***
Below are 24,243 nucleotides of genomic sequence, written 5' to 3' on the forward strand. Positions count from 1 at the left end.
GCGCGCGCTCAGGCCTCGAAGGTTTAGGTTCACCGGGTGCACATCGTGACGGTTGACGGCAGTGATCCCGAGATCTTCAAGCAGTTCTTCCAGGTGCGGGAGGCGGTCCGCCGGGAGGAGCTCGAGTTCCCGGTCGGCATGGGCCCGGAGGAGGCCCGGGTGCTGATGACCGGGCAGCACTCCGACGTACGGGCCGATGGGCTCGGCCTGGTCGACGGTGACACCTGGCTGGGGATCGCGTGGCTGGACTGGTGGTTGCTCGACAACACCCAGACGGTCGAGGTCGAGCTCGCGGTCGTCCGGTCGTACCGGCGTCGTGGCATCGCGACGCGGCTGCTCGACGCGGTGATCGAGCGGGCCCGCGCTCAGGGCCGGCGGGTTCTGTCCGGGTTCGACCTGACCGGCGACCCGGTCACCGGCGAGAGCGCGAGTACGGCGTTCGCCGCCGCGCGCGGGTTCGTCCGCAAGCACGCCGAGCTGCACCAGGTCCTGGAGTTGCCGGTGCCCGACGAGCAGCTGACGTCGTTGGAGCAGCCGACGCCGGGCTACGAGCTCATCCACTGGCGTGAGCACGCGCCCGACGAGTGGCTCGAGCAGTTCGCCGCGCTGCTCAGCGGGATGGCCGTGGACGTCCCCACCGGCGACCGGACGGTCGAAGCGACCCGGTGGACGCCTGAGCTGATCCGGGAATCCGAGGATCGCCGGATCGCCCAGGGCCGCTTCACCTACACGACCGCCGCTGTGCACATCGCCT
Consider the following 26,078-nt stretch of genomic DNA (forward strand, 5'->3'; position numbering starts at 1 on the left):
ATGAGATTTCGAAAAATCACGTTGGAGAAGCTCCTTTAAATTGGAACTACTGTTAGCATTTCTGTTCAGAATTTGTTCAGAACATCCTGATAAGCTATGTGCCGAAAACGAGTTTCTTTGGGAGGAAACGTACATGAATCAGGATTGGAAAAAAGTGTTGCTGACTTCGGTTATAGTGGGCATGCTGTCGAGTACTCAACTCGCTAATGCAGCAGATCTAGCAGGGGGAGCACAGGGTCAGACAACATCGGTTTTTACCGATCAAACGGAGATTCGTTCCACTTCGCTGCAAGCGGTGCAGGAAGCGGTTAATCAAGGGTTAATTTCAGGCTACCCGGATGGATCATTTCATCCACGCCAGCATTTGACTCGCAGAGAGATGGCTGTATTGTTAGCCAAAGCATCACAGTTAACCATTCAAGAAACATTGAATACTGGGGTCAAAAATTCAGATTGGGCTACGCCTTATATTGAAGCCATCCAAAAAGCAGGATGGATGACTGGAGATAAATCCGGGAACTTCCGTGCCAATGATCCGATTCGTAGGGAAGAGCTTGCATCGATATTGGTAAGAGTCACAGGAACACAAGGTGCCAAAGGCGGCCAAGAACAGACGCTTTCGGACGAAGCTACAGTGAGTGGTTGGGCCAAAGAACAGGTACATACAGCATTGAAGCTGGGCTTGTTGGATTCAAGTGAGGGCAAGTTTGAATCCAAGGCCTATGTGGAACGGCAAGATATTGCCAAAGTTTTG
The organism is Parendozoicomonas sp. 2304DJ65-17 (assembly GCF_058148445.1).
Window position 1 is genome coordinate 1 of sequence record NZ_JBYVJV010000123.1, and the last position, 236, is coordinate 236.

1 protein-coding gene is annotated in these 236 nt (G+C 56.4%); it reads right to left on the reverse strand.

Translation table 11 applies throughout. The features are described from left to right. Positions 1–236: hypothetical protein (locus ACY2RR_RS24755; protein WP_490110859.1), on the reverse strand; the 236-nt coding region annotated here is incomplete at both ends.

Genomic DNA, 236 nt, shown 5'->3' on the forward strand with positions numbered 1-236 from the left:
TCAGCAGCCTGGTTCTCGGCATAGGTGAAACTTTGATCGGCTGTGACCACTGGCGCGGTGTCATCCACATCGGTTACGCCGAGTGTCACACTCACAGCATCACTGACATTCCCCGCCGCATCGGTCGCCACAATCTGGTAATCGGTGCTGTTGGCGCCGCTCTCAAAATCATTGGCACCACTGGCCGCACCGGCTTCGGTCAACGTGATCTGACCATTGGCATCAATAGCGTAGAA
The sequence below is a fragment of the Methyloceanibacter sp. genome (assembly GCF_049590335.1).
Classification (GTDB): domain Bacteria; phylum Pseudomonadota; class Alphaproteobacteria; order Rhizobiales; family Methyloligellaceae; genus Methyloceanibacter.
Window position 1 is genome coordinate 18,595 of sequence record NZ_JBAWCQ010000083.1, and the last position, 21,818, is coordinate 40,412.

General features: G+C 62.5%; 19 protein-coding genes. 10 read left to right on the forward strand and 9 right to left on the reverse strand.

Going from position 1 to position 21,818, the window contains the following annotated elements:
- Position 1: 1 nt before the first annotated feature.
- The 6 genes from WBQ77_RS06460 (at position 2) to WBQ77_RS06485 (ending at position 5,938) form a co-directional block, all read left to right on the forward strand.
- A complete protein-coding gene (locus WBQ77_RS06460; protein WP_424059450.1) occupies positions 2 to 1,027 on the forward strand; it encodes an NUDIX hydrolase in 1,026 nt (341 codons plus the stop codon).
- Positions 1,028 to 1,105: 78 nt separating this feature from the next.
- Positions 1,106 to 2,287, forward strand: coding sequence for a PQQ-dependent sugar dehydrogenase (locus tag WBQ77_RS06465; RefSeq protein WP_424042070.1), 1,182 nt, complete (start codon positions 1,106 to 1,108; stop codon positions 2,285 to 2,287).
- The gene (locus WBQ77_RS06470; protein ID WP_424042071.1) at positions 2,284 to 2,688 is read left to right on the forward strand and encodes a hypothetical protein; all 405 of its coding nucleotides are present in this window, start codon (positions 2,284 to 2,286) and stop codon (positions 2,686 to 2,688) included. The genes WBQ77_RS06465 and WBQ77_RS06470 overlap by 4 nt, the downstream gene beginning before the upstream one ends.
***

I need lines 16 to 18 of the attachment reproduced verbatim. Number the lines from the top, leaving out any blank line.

- Position 1: 1 nt before the first annotated feature.
- The 6 genes from WBQ77_RS06460 (at position 2) to WBQ77_RS06485 (ending at position 5,938) form a co-directional block, all read left to right on the forward strand.
- A complete protein-coding gene (locus WBQ77_RS06460; protein WP_424059450.1) occupies positions 2 to 1,027 on the forward strand; it encodes an NUDIX hydrolase in 1,026 nt (341 codons plus the stop codon).